The British explorer Sir Richard F. Burton (1821-90) was a colourful and often controversial character. A talented linguist and keen ethnologist, he first gained celebrity for his adventurous 1853 trip to Mecca, conducted under the disguise of a pilgrim. He remains famous for his translation (with the British orientalist Forster Fitzgerald Arbuthnot) of The Kama Sutra (1883), a daring enterprise in the context of the Victorian society. First published in 1861, this book is an account of Burton's 1860 trip to Salt Lake City. It offers a geographical and ethnological study of Utah that focuses on the Mormon church. In the course of his research, Burton was able to meet the Mormon prophet Brigham Young, leader of the Latter-Day Saints and founder of Salt Lake City. Burton describes various Mormon customs, showing particular interest in polygamy, which he treats with critical distance and his characteristic sense of humour.
|Publisher:||Cambridge University Press|
|Series:||Cambridge Library Collection - Travel and Exploration Series|
|Product dimensions:||5.51(w) x 8.50(h) x 1.65(d)|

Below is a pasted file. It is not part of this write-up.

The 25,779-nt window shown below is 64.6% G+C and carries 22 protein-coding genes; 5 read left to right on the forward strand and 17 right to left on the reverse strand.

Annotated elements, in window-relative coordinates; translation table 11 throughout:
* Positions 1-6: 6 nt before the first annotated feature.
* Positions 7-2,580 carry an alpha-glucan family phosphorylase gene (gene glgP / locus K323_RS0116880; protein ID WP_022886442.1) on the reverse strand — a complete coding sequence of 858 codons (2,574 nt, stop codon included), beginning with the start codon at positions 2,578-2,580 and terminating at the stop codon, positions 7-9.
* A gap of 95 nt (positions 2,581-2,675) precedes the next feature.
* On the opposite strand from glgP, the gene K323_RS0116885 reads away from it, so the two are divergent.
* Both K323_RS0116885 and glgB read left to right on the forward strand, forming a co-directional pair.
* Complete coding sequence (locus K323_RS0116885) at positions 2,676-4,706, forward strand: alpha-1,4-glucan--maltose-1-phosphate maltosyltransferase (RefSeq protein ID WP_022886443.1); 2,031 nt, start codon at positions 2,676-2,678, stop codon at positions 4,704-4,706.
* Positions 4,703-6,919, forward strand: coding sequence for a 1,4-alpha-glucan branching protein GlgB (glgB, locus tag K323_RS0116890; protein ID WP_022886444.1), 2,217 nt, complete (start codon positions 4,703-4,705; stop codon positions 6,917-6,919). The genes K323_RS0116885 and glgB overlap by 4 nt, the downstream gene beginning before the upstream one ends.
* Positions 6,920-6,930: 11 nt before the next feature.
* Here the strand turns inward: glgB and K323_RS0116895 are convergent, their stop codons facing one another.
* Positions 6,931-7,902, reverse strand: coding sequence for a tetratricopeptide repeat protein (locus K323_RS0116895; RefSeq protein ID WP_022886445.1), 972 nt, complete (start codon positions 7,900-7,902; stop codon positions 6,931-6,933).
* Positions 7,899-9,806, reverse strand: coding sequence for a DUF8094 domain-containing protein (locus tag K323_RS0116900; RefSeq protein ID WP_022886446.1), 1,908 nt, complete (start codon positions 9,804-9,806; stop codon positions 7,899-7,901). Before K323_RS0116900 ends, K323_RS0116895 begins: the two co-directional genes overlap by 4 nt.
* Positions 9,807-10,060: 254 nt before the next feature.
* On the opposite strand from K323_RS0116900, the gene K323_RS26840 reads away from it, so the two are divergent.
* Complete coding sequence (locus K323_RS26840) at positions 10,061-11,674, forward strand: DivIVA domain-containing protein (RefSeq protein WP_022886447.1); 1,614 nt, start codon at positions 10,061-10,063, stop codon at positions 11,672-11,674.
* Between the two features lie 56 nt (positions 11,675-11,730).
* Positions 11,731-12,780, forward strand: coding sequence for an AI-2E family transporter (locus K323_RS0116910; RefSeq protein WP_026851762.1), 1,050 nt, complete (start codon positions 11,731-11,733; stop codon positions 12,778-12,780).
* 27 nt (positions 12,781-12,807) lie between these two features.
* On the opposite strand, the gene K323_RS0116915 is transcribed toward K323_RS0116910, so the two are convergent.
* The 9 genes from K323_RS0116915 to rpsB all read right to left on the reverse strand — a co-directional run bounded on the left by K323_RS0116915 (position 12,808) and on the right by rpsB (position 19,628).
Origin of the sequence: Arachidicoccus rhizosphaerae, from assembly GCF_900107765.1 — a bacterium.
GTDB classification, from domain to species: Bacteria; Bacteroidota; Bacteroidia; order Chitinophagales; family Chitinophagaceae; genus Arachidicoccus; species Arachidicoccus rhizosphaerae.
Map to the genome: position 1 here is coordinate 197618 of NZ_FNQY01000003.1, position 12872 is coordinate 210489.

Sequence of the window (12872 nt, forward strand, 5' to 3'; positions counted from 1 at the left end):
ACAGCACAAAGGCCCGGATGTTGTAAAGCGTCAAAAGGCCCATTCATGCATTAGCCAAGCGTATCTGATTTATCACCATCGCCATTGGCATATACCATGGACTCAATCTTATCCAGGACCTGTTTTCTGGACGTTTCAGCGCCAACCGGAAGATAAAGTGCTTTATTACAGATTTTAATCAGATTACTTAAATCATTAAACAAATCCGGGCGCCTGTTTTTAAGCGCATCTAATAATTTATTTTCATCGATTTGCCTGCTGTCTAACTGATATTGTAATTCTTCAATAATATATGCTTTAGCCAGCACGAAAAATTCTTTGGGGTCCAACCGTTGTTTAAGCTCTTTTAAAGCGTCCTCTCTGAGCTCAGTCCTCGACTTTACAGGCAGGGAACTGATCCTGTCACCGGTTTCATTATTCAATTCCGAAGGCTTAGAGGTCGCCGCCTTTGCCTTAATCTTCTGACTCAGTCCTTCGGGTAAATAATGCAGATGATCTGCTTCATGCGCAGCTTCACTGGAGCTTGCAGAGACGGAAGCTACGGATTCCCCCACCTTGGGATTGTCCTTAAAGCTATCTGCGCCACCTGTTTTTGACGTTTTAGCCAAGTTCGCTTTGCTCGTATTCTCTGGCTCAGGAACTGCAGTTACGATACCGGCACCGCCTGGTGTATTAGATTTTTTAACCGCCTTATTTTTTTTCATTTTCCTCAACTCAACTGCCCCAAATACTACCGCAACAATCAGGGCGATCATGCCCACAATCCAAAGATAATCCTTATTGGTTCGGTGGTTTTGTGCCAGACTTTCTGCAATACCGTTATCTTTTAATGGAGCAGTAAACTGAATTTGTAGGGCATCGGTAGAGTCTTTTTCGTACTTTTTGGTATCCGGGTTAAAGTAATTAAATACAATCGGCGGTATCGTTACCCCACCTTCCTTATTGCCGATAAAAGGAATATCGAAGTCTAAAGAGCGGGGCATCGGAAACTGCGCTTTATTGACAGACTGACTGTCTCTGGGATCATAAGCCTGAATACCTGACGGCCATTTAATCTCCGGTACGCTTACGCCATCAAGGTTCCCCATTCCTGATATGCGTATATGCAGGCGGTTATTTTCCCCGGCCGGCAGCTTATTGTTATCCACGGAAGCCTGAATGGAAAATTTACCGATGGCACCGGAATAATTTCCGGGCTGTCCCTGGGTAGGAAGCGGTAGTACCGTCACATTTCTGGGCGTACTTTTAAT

About the Author
Richard Francis Burton (1821-1890) was an English explorer, author, translator, linguist, and orientalist. Though he published over forty books and countless articles during his life, only two were original works. He is best known for his translations, in particular his translations of One Thousand and One Nights and The Kama Sutra.
Table of Contents
Preface; 1. Why I went to Great Salt Lake City; 2. The Sioux or Dakotas; 3. Concluding the route to the Gt. S. L. City; 4. First week at Gt. S. L. City. Preliminaries; 5. Second week at Gt. S. L. City. Visit to the prophet; 6. Descriptive geography, ethnology, and statistics of UT; 7. Third week at Gt. S. L. City. Excursions; 8. Excursions continued; 9. Latter-Day Saints. Of the Mormon religion; 10. Further observations at Gt. S. L. City; 11. Last days at Gt. S. L. City; 12. To Ruby Valley; 13. To Carson Valley; Conclusion; Appendices; Index.